So as I’m sure you are familiar with this I am going to explain: an IP addres is 4 octets (8-bit) numbers that give your a network address there are a total of 32 bytes in the IPv4 addresses and subnets.
A bit in the most basic way is just a digit.

So when you turn these numbers into binary you only do one octet at a time:

IP address:     192(octet).168(octet).0(octet).1(octet)
Decimal: 192.168.0.1           Binary: 11000000.10101000.00000000.00000001
Decimal 255.255.255.0      Binary:   11111111.11111111.11111111.00000000

Changing 192.168.0.1 into binary:
Just like we did earlier set out the columns, it’s easier this time because we only have 8 bits(1s/0s) to worry about, on all of these.
1       1      0    0    0    0    0  0
192   64
-128   64   32   16   8   4    2   1
=64    =0
192= 11000000

1     0     1    0   1    0   0   0
168          40         8
128  64   32  16   8   4   2   1
40             8           0
168=10101000
So far we have 11000000.10101000

0 that’s easy it’s 0. But we need 8 bits for the address to work, so for any number in the 8 columns that doesn’t have a one we give a 0.
So far: 11000000.10101000.00000000

Here is where I can give you an example of what happens when you do not have enough to make 8 bits and what you do. (Hint you make it have 8 bits)

0        0       0      0      0      0    0      1
1
128   64    32   16     8      4     2     1
0

and the given ip adress is 11000000.10101000.00000000.00000001

This might come naturally to you it might not, it’s easier than it looks, and I hope I was able to teach you binary well. If you have any questions, please feel free to contact me or leave a comment.

On a related note, here is a video my wife showed me with the same concept of alternate base numbers, except base 12 instead of base 2… and it’s less convoluted because it’s Schoolhouse Rock!

Losing Windows 8: A Psychological Lesson Learned Partitioning Drives

As I was starting to learn about Linux, I wanted to hop from distro to distro it was fun, I learned a lot very quickly and realized the most important lesson when it comes to computers.

USE GOOGLE BEFORE YOU TRY TO DO SOMETHING!

So, I looked at a few quick tutorials on how to partition my hard drives through windows and I set off on my adventure. At this point I partitioned 60 GB for Ubuntu and a put in my Live CD for installation. Everything went smooth (minus some BiOS configuration I didn’t know was needed) and I got Ubuntu up and running! Sweet, loving it. After a few weeks of messing around with Ubuntu, I realized it wasn’t enough and I stumbled upon Kali Linux, the predecessor to Backtrack 5 and quickly came to the conclusion that I must and will have it.

I burned a Live CD and used GParted to create a partition this time. GParted is the parition editor for most of the Linux distrobutions, and also it works differently from the Windows Partition editors. I thought I knew what I was doing and proceeded to seemingly destroy my computer.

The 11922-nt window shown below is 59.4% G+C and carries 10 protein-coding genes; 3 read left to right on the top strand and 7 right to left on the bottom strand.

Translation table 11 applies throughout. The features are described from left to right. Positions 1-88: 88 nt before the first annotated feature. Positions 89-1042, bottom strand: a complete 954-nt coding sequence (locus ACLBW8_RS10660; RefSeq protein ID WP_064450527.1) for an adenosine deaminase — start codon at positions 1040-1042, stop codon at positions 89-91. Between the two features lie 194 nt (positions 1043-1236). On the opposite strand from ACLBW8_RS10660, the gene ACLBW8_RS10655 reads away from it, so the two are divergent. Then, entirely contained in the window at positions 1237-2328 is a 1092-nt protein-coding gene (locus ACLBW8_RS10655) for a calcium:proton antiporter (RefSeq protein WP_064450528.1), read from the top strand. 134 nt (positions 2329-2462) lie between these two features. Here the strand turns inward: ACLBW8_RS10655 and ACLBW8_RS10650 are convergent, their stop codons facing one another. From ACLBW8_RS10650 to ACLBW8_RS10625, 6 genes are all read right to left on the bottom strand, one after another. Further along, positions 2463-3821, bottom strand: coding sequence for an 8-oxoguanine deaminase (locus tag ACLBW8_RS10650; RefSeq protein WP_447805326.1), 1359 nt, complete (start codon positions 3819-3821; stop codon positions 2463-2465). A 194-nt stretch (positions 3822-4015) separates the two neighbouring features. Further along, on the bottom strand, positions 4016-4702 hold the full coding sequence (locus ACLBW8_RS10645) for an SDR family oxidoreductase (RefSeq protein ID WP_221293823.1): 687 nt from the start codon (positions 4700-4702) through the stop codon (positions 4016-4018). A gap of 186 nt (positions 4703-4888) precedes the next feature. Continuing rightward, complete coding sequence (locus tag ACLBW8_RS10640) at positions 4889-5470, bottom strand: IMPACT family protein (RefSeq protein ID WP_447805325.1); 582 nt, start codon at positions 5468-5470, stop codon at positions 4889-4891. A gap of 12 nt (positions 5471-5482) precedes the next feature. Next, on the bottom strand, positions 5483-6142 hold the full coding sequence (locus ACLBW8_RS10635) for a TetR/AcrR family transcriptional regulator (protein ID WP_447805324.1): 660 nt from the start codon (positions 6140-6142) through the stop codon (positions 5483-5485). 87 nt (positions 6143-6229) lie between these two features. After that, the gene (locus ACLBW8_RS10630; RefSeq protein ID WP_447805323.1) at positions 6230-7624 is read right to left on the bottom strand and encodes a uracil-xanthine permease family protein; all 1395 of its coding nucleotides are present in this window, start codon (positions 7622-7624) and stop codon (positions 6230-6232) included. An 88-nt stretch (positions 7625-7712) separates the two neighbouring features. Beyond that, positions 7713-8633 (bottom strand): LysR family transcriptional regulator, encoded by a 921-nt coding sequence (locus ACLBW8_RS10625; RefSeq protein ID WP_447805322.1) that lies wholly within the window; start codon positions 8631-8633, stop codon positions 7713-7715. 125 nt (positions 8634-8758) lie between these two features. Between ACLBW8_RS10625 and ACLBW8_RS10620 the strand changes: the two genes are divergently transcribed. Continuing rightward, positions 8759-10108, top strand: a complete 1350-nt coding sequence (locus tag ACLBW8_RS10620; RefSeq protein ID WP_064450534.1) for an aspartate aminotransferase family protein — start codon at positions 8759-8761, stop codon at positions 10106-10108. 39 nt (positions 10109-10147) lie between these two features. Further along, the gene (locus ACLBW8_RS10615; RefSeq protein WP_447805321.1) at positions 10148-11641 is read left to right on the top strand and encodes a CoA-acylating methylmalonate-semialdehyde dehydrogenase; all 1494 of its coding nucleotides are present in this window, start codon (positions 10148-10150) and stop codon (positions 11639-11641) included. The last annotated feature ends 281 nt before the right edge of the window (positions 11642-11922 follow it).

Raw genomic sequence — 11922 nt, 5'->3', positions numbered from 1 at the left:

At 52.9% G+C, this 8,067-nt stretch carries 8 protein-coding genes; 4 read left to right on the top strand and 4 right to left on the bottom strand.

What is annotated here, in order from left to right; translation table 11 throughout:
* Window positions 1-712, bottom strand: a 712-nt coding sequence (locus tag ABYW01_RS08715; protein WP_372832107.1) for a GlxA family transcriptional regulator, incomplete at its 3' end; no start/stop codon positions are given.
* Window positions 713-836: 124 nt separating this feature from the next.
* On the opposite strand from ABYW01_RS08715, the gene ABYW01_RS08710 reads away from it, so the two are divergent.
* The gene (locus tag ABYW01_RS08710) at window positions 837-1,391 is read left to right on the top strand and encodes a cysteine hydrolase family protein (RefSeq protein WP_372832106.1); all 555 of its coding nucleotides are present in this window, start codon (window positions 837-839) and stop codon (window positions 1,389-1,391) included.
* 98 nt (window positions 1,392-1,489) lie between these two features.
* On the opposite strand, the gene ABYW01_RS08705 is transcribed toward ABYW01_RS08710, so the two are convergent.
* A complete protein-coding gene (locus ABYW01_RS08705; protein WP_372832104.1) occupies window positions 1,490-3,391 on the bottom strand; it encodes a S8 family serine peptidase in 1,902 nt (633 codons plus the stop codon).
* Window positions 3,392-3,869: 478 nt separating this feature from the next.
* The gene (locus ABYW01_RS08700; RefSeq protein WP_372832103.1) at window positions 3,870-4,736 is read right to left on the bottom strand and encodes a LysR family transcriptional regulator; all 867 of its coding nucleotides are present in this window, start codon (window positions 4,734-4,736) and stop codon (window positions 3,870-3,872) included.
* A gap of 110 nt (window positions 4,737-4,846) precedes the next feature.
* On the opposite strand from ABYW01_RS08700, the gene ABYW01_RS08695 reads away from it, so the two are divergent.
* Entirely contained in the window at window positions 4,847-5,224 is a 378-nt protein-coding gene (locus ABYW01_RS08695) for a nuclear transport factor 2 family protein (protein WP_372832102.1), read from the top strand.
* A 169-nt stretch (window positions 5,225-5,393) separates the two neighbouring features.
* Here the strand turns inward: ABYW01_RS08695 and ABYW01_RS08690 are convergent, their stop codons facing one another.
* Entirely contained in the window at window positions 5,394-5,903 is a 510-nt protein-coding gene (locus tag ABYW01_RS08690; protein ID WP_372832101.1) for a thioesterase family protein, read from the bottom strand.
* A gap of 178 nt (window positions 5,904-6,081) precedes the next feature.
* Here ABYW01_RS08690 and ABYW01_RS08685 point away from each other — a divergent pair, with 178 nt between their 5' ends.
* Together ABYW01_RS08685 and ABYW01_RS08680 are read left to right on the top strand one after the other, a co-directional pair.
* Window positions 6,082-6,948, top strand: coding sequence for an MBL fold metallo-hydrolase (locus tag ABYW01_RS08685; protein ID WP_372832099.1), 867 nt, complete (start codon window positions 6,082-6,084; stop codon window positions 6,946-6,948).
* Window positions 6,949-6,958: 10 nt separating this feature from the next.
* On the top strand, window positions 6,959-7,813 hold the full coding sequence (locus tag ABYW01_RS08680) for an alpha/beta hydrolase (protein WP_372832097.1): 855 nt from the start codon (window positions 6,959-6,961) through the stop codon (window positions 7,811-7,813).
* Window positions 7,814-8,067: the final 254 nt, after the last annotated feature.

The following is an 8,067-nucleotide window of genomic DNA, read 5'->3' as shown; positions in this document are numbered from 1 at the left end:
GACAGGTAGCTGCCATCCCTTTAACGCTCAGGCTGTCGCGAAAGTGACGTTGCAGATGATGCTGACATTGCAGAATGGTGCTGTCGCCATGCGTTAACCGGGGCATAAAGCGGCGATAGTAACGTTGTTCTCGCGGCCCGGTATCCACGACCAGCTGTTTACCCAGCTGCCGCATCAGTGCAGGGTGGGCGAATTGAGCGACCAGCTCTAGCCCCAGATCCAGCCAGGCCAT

Where I failed and the  consequences:
I created a partition and moved it before my boot.
—This made it so that the GRUB boot loader would start but a kernel emergency would show up when I tried to boot Linux. When I tried to boot Windows I got the blue screen of death.

-I had no idea what had happened and because I was new to this I felt like this was the end of my computer. I found out about booting GParted off of a Live CD, if you have no access to your operating systems, this is the only way to go.
—-This is the link to the ISO for GParted—
http://gparted.sourceforge.net/download.php

-Rather than looking at my partitions and trying to figure out what went wrong, easy enough as it was and easy enough to fix (move the partition for the Kali Linux after the boot partition) I took the reasonable approach and completely formated my hard drive.

-It was at this point that I tried to install my backup of Windows 8, only to realize that it was a bad DVD.  A simple fix to this is: Always remember to make multiple copies of OS’s and to at the very least check to make sure they work before you put them away. This is especially the case if they aren’t open source.

You don’t want to have to many partitions either, if you like to change from OS to OS then your best and safest option would be to try booting off of a virtual drive.

I gotta say though, I have been having a lot of fun after forcing myself to only use Linux. Please though for your own sanity, before you do anything that could potentially destroy your computer or make you lose something that could hold important information or something of sentimental value, google your issues. If you don’t have a computer to do that with, use a phone, go to the library, use a friends computer, anything. I gauruntee, that whatever issue that you are having, a hundred people have faced it as well and ten times that amount have fixed it. So if you aren’t a professional by trade, seek out the free help, it will save you hours of time and you won’t have to have as many headaches.
Christian
Wifes frustation: 10/10Fun had:10/10

Tux, the Linux penguin

Tux, the Linux penguin (Photo credit: Wikipedia)